Monopoli at Women's Forum: Be Persistent Or Fall Behind

October 24, 2016    |  

Women typically shrink from the word “self-promotion,” and are not comfortable talking about their achievements. But they must overcome these obstacles if they want to advance their careers.

That was the message relayed by Paula Monopoli, JD, the Sol and Carlyn Hubert Professor of Law at the University of Maryland Francis King Carey School of Law and founding director of the Women, Leadership and Equality Program, to more than 200 women working in higher education at the annual University System of Maryland Women’s Forum (USMWF) conference, held Oct. 21 at the Southern Management Corporation Campus Center at the University of Maryland, Baltimore (UMB).

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“It’s not simply because we lack the skills to talk about our achievements in our workplace. It’s because we get kicked hard when we do. We get a negative reaction,” Monopoli said during her keynote address, “Demonstrating Your Value,” in which she shared techniques and strategies for women to deploy to gain solid footing on their career paths.

“As women we are not supposed to talk about our value,” she said. “Your good work deserves to be known.”

From left, Aphrodite Bodycomb, Paula Monopoli, Nicol King, Norma C. Hunter, Jennifer Litchman, and Lakeisha Mathews.

From left, Aphrodite Bodycomb, Paula Monopoli, Nicol King, Norma C. Hunter, Jennifer Litchman, and Lakeisha Mathews.

The Women's Forum was founded in 1989 by the wife of an interim chancellor, said conference chairwoman Aphrodite Bodycomb, MSM, MBA, associate director of administration and operations, Health Sciences and Human Services Library at UMB. It became the first organization to represent women at the system level. The goal of the forum is to enhance the status of women, foster network opportunities, and provide opportunities for women to get ahead in their careers.

“When we ask for money or for power, people sort of say ‘ew, she’s not supposed to do that,’” Monopoli said. “I try to teach my students an authentic way they’re comfortable with to talk about the good work that they’re doing and get it out to the broader workplace. I also teach them though that if they do this, then they’re going to get the negative pushback. The reaction is going to happen, they shouldn’t internalize it and they should persist.”

Women who feel that they are not valued in the workplace tend to leave, and that means they don’t stay on to receive promotions or fill positions of power, Monopoli said. She recommends women ask themselves the following questions:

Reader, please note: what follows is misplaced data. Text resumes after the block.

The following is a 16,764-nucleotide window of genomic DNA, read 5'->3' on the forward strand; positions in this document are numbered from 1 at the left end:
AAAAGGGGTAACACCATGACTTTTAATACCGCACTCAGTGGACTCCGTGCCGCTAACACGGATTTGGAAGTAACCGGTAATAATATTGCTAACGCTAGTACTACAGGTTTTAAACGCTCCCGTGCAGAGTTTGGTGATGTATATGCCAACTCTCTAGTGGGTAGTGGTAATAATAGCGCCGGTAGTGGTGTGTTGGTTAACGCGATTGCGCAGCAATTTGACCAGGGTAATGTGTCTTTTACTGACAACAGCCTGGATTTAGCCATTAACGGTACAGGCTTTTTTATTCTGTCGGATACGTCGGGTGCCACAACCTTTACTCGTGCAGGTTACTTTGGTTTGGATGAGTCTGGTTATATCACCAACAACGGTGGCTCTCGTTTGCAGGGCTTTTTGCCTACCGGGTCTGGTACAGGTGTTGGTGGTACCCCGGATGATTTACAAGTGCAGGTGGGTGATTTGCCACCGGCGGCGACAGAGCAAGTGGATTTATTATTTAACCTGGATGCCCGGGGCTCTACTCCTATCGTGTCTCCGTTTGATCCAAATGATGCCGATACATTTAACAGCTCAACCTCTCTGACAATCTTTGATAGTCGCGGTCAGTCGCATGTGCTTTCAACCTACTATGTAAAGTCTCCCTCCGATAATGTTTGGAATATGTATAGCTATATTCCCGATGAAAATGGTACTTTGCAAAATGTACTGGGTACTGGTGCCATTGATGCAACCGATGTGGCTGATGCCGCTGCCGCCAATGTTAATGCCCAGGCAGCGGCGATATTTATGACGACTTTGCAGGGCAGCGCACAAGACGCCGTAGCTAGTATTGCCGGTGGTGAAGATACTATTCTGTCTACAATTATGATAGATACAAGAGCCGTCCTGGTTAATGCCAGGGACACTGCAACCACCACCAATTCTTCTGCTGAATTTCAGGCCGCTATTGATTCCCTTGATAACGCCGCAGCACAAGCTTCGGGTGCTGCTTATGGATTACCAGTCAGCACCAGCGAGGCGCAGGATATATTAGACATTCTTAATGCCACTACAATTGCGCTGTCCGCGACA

1. With whom should I be communicating my value in the workplace?
  2. Am I communicating effectively to them?
  3. How do I get those people to embrace my ideas and value them?

“Now, I don’t promise that if you do these things you’re going to get a lovely, positive reaction from your supervisor or from the people who are in charge of your career in the workplace,” she said. “In fact, I will predict that you won’t. Do it anyway, because if you don’t do it, it will be for certain that you won’t be valued. You’ve got to persist.”

Jennifer Litchman, MA, chief communications officer, vice president, and special assistant to UMB President Jay A. Perman, MD, welcomed attendees to the UMB campus and shared with them some of the University's history. Founded in 1807, UMB was Maryland’s first public university. UMB also is home to the first dental school in the world, the fourth oldest school of pharmacy, and the fifth oldest school of medicine in the country.

"So clearly, there's a lot of history here at UMB and we are very proud of our past, but we're more excited about our future, the future of our students, our staff, and our faculty and the future of our partnerships with all of our sister institutions,” Litchman said.

"We're also concerned about the future of women here at the University as well as within the system and to that end, we created UMBrella,” she said, referring to the UMBrella Group: UMB Roundtable on Empowerment in Leadership and Leveraging Aspirations. “I founded it because I felt and saw a void that existed in formal pathways and support structures for women at the University.”

UMBrella’s network of women in leadership encourages women to foster meaningful relationships, continue their education, and enrich their professional development experiences. UMBrella will soon be launching a coaching program in conjunction with the University's human resources office, Litchman said, to provide small group and one-on-one coaching to women.

Other conference speakers included: Norma C. Hunter, MEd, senior organization and employee development consultant at UMB, who presented "Introduction to Type and Careers" using Meyers-Briggs Type Indicator testing; Nicol King, MA, training, development and benefits manager, Bowie State University; Lakeisha Mathews, MS, director of the Career and Professional Development Center at the University of Baltimore; and UMSWF Faculty Award winner Nancy Kang, PhD, MA, assistant professor at the University of Baltimore.